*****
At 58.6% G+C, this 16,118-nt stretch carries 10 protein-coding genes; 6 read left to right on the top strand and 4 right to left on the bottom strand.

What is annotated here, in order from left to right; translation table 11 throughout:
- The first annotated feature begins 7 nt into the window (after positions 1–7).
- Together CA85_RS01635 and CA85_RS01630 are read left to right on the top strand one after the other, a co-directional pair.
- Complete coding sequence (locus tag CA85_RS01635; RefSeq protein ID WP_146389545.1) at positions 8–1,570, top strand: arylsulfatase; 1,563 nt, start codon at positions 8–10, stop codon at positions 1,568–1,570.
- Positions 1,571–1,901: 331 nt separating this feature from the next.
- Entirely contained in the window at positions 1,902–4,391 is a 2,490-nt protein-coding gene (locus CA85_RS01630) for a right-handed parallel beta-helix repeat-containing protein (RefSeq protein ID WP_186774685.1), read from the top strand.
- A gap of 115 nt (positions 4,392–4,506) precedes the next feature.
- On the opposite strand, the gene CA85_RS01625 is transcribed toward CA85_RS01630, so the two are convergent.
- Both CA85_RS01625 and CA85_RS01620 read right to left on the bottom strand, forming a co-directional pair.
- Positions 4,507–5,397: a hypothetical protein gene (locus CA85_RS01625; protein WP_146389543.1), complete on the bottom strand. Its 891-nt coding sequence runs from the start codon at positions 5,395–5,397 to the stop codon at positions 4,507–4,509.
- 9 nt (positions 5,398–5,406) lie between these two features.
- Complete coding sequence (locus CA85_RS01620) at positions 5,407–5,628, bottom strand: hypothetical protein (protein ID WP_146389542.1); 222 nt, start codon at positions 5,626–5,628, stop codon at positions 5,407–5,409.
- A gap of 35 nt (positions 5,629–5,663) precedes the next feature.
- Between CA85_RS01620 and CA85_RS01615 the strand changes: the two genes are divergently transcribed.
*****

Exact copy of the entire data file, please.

At 58.6% G+C, this 16,118-nt stretch carries 10 protein-coding genes; 6 read left to right on the top strand and 4 right to left on the bottom strand.

What is annotated here, in order from left to right; translation table 11 throughout:
- The first annotated feature begins 7 nt into the window (after positions 1–7).
- Together CA85_RS01635 and CA85_RS01630 are read left to right on the top strand one after the other, a co-directional pair.
- Complete coding sequence (locus tag CA85_RS01635; RefSeq protein ID WP_146389545.1) at positions 8–1,570, top strand: arylsulfatase; 1,563 nt, start codon at positions 8–10, stop codon at positions 1,568–1,570.
- Positions 1,571–1,901: 331 nt separating this feature from the next.
- Entirely contained in the window at positions 1,902–4,391 is a 2,490-nt protein-coding gene (locus CA85_RS01630) for a right-handed parallel beta-helix repeat-containing protein (RefSeq protein ID WP_186774685.1), read from the top strand.
- A gap of 115 nt (positions 4,392–4,506) precedes the next feature.
- On the opposite strand, the gene CA85_RS01625 is transcribed toward CA85_RS01630, so the two are convergent.
- Both CA85_RS01625 and CA85_RS01620 read right to left on the bottom strand, forming a co-directional pair.
- Positions 4,507–5,397: a hypothetical protein gene (locus CA85_RS01625; protein WP_146389543.1), complete on the bottom strand. Its 891-nt coding sequence runs from the start codon at positions 5,395–5,397 to the stop codon at positions 4,507–4,509.
- 9 nt (positions 5,398–5,406) lie between these two features.
- Complete coding sequence (locus CA85_RS01620) at positions 5,407–5,628, bottom strand: hypothetical protein (protein ID WP_146389542.1); 222 nt, start codon at positions 5,626–5,628, stop codon at positions 5,407–5,409.
- A gap of 35 nt (positions 5,629–5,663) precedes the next feature.
- Between CA85_RS01620 and CA85_RS01615 the strand changes: the two genes are divergently transcribed.